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**Figure 5** shows the designed and fabricated dual-frequency antennas. The CPW dual-frequency metamaterial antenna is composed of top metal patches, shorted meander lines, and a CPW ground plane. The feed line for impedance matching between the 50-Ω ports and the antenna circuitry is designed by impedance transition line and coupling capacitance. The antenna’s dimensions are as follows: antenna length, L = 28.6 mm; antenna width, W = 22.4 mm. The widths of the CPW feed lines are W_{1} = 3 mm, W_{2} = 0.4 mm, and W_{3} = 6 mm. The CPW trace length is L_{1} = 1 mm. The line lengths are L_{1} = 1 mm, L_{2} = 5.8 mm, L_{3} = 24.8 mm, and L_{4} = 0.6 mm. The gap between the CPW trace and the resonant antennas, g_{1}, is 0.4 mm. The widths of the left-hand interdigital capacitors are g_{2} = 0.4 mm and g_{3} = 1 mm. The width of the left-hand shorted meander lines is g_{4} = 0.2 mm. Finally, the width of the left-hand gap between the CPW ground and the top patch is g_{5} = 0.2 mm.

*5. The top diagram shows the basic layout for a dual-frequency antenna based on a CPW CRLH TL unit resonator, while the photograph on the bottom is a fabricated CPW CRLH TL dual-frequency antenna.*

The fabricated antenna measures 22.4 x 28.6 mm. Its performance was modeled using the High-Frequency Structure Simulator (HFSS 11) electromagnetic (EM) simulation software from Ansoft/Ansys. **Figure 6** shows the simulated and measured return losses of the antenna for a one-cell CPW CRLH TL. Variations found between the simulations and measurements stem from fabrication errors and dimensional tolerances. The resonant frequencies of the zero- and first-order modes were simulated (measured) at 2.45 GHz (2.50 GHz) and 4.25 GHz (4.20 GHz), respectively.

*6. These plots show the simulated and measured return loss for the CPW CRLH TL dual-frequency antennas.*

These measured and simulated results show good agreement with the theoretical results from the dispersion curves in **Fig. 4**. The reflection cofficient is lower than the lower and upper 10-dB bandwidths of 2.485 to 2.515 GHz and 4.16 to 4.34 GHz ; as a result, 10-dB bandwidths of 1.2 and 4.2%, respectively, were achieved for the fabricated antenna. The electrical size of the CRLH TL’s unit cell is 0.254λ_{0} x 0.258λ_{0} at 2.54 GHz. The overall size of the antenna is approximately 0.331λ_{0} x 0.258λ_{0 }x 0.011λ_{0}.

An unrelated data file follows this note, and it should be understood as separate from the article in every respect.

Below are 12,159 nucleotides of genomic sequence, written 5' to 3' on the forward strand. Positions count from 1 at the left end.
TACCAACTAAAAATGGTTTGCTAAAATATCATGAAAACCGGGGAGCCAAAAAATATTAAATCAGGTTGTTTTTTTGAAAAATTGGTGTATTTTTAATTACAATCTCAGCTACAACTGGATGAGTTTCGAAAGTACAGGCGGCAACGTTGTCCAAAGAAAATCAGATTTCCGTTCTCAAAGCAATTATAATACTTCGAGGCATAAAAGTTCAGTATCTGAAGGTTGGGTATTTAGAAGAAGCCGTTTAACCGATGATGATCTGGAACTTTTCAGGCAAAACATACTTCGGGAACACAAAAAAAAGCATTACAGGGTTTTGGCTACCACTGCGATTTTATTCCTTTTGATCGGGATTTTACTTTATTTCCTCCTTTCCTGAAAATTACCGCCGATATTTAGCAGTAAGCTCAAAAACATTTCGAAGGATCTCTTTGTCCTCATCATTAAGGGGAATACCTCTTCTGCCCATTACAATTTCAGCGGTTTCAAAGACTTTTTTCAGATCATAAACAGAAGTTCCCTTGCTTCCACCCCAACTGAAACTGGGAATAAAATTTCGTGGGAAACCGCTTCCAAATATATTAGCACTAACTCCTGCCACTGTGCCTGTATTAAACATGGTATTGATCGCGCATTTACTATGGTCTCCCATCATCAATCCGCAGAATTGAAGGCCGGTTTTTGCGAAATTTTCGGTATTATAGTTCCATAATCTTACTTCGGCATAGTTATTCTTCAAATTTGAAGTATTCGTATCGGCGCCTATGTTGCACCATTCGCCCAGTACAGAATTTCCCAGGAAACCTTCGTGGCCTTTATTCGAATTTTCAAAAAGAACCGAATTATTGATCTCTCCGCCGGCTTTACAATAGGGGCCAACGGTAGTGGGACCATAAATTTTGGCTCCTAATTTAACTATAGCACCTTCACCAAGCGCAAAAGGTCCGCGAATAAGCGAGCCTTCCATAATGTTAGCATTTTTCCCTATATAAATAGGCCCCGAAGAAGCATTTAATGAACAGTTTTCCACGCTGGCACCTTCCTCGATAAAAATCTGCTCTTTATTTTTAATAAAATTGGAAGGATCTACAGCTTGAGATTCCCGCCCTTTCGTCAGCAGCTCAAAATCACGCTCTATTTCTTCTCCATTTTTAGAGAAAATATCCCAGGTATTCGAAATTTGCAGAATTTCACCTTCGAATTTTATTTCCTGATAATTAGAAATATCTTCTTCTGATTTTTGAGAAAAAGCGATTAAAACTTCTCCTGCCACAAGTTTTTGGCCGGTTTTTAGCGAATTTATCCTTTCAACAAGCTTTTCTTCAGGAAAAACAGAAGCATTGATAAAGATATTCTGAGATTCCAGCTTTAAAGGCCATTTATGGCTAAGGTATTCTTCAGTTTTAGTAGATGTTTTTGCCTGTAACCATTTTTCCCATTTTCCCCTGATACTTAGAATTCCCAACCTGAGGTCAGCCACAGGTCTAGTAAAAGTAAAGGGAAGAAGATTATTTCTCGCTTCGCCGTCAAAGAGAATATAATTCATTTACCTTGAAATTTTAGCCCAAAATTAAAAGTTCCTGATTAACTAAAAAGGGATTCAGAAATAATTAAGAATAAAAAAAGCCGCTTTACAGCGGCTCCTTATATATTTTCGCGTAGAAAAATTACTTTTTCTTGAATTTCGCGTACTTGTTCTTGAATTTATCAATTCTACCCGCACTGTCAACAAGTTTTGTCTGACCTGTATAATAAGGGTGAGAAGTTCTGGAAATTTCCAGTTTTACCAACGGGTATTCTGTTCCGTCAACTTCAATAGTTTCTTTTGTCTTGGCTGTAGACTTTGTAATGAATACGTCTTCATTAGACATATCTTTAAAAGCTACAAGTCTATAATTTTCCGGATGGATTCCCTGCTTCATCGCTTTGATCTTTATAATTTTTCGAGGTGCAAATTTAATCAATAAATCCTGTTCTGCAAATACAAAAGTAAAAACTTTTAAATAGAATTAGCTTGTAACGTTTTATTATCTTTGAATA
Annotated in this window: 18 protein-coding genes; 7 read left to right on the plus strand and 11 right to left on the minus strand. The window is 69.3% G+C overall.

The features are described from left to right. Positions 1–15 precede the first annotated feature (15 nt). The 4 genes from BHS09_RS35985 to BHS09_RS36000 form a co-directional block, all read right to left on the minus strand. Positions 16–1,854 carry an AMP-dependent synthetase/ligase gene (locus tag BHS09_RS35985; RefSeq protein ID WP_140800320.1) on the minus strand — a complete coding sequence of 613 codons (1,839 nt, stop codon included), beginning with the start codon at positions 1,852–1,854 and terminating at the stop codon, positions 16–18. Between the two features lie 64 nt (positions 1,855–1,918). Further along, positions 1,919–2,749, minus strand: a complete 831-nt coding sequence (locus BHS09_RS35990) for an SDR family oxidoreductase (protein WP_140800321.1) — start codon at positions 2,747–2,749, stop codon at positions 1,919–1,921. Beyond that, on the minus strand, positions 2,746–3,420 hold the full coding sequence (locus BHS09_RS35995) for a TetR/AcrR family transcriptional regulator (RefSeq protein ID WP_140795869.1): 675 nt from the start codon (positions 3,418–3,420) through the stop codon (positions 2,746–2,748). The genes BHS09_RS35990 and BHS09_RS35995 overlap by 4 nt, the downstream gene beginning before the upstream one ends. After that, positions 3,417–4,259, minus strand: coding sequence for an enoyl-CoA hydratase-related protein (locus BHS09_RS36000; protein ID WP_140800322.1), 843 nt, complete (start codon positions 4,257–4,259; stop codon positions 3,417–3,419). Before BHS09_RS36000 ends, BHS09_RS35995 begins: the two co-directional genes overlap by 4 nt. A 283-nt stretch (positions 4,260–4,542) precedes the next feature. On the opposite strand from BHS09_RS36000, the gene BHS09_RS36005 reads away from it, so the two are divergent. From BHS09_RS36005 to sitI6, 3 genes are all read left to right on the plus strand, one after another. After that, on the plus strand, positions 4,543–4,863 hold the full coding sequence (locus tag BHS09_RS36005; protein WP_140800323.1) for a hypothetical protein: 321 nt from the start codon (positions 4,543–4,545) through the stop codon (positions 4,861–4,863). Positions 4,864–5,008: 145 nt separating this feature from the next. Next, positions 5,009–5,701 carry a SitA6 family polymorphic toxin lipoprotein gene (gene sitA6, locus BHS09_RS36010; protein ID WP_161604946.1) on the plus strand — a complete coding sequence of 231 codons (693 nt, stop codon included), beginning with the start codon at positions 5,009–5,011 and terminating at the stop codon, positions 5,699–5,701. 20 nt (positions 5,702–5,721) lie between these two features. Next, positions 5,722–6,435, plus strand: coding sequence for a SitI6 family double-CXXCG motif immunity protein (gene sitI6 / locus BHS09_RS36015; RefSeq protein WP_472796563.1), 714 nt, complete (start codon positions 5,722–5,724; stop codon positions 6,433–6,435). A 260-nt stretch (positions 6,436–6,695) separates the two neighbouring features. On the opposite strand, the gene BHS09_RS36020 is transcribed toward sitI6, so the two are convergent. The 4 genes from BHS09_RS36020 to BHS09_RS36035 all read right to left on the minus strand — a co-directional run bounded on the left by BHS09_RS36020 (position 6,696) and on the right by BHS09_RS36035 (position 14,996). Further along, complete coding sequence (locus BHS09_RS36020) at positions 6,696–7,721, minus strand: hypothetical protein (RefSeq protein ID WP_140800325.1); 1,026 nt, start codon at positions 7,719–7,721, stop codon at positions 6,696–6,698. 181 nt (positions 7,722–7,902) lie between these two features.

**Figure 7** shows the simulated and measured radition patterns of the antenna at in its zero- and first-order resonant modes, which are the E-plane (y-z plane) and H-plane (x-z plane) modes at 2.5 and 4.2 GHz. The measured and simulated results agree closely. Maximum gains for the dual-frequency antenna in the E-plane (y-z plane) were simulated as 2.31 dBi at 2.5 GHz and 3.52 dBi at 4.2 GHz, compared to measured maximum gains of 1.85 dBi at 2.5 GHz and 3.05 dBi at 4.2 GHz. The radiation patterns show that the antenna’s measured cross-polarization levels are higher than the simulated cross-polarization levels. These differences are also due to the fabrication limitation resulting from the fine meander lines, as well as the measurement error resulting from the much smaller size of the aperture, compared with that of the RF cable in the test environment.

*7. These simulated and measured responses show the antenna’s zero- and first-order mode responses for its E- and H-plane patterns: (a) zero-order in E-plane, (b) zero order in H-plane, (c) first order in E-plane, and first-order in H-plane.*

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## Conclusions And References

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**Related Articles**

• Antenna Aims At Dual Bands

• Dual-Band Coupler Links With CRLH Lines

• UWB Antenna Blocks Interference

By analyzing and simulating the dual-frequency antenna based on CPW CRLH TLs, it was found that the antenna could be reduced further in size. By designing such resonant antennas with CPW technology, a great deal of design freedom is provided in relation to the shunt parameters in the equivalent-circuit model. This novel antenna design can help reduce the size of different wireless products, including those normally requiring separate antennas—such as products with PCS and WLAN capabilities.

### Acknowledgement

This work was supported by the National Natural Science Foundation of China (Grant No. 60971118).

**Zheng Long, Engineer**

**Wang Guangming, Engineer**

**Geng Lin, Engineer**

**Microwave Lab, Air Defence and Anti Missile Institution of Air Force Engineering University, Xi’an Shaanxi Province 710051, People’s Republic of China.**

### References

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9. Young-Ho Ryu, Jae-Hyun Park, Jeong-Hae Lee, and Heung-Sik Tae,“Multiband Antenna Using +1,-1,and 0 Resonant Mode of DGS Dual Composite Right/Left Handed Transmission Line,”Microwave and Optical Technology Letters, Vol. 51, No. 10, October 2009, pp. 2485-2488.

10. Taehee Jang, Aehyurk Choi, and Sungjoon Lim,“Compact Coplanar Waveguide (CPW)-Fed Zeroth-Order Resonant Antennas With Extended Bandwidth and High Efﬁciency on Vialess Single Layer,” IEEE Transactions on Antennas & Propagation, Vol. 59, No.2, February 2011, pp.363-372.